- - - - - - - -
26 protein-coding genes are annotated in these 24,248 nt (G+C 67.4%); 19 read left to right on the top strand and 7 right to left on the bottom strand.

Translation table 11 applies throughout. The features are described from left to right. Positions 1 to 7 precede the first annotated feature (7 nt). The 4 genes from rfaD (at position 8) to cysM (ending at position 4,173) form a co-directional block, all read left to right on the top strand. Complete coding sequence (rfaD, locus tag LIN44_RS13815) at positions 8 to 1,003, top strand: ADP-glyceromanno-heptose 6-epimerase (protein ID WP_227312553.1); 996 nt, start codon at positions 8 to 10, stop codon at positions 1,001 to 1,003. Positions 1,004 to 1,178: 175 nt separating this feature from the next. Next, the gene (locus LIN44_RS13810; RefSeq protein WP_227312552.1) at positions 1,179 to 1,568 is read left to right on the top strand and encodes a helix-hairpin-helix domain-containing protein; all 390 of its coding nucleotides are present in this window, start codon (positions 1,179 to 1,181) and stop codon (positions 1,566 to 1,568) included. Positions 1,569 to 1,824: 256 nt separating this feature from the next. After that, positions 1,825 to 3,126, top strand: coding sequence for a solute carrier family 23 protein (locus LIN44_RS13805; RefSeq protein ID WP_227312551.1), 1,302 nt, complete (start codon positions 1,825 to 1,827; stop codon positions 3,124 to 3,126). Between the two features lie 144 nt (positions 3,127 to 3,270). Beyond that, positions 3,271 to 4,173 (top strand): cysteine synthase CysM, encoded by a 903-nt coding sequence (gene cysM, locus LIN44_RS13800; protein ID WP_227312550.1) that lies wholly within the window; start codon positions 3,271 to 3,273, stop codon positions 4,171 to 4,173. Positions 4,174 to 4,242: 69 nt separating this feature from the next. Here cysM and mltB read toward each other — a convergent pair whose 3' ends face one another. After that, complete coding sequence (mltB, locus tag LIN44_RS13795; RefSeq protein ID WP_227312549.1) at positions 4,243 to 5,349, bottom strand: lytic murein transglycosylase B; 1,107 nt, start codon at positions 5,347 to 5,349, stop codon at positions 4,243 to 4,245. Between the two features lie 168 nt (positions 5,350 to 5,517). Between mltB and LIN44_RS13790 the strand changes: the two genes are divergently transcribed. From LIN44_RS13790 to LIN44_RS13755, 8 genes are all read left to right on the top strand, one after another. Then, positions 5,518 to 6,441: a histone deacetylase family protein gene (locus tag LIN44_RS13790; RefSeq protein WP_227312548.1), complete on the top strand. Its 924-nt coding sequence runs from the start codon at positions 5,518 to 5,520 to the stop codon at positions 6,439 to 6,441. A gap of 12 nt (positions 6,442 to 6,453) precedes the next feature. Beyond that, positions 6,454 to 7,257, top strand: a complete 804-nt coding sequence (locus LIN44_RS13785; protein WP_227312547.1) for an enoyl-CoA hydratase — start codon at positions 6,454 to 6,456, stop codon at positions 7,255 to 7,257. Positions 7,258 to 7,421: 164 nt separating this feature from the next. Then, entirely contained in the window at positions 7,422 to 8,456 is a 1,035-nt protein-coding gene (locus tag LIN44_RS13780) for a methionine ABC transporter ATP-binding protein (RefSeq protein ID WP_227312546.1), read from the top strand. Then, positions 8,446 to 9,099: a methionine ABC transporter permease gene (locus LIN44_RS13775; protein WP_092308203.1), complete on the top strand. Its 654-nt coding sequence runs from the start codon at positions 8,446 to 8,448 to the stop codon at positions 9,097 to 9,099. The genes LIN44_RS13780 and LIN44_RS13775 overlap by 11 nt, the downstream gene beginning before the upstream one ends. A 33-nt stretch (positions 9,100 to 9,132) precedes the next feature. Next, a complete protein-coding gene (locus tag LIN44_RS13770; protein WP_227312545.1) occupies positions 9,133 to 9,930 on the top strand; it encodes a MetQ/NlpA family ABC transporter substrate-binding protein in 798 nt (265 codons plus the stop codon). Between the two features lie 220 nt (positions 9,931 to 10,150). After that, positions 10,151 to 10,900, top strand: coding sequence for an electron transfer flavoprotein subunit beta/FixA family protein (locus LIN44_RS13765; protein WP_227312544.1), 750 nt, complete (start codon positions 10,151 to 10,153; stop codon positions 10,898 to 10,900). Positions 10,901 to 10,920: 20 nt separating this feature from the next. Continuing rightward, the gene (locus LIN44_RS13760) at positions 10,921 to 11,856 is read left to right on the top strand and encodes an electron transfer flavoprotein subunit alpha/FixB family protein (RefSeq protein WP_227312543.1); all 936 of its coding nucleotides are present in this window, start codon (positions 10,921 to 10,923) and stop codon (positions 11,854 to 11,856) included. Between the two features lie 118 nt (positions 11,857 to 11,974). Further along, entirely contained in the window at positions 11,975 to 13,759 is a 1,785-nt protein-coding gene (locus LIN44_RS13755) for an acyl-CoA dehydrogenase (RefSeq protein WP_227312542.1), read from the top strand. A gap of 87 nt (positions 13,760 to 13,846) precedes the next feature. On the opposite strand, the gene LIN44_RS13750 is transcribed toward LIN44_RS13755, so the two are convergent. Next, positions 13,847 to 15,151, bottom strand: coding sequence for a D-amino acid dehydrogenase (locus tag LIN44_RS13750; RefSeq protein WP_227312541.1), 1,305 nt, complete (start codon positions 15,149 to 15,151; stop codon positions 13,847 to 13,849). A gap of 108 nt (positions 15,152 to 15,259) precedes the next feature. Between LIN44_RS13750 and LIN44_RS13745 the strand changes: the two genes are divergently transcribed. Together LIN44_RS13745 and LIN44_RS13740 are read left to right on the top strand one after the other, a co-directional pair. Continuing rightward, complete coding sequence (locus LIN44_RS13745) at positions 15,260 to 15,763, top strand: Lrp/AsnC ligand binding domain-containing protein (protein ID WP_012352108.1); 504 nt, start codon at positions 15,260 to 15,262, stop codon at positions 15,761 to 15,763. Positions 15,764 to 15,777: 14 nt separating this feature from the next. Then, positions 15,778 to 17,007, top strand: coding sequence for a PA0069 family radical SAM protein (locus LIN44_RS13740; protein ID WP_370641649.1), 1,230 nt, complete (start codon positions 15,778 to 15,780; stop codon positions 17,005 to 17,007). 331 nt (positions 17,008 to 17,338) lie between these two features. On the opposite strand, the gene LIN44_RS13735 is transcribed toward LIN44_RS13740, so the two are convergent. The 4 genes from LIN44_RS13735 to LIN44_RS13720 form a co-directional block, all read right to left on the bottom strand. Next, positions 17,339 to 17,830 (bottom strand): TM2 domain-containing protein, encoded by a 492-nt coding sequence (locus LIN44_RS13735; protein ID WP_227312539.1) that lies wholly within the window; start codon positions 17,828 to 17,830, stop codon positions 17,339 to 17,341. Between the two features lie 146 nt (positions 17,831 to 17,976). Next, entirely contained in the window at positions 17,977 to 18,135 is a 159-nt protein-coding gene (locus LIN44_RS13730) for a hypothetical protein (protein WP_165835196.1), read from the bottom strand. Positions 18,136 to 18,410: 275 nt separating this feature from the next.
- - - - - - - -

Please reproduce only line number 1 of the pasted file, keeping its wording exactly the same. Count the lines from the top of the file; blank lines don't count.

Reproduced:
26 protein-coding genes are annotated in these 24,248 nt (G+C 67.4%); 19 read left to right on the top strand and 7 right to left on the bottom strand.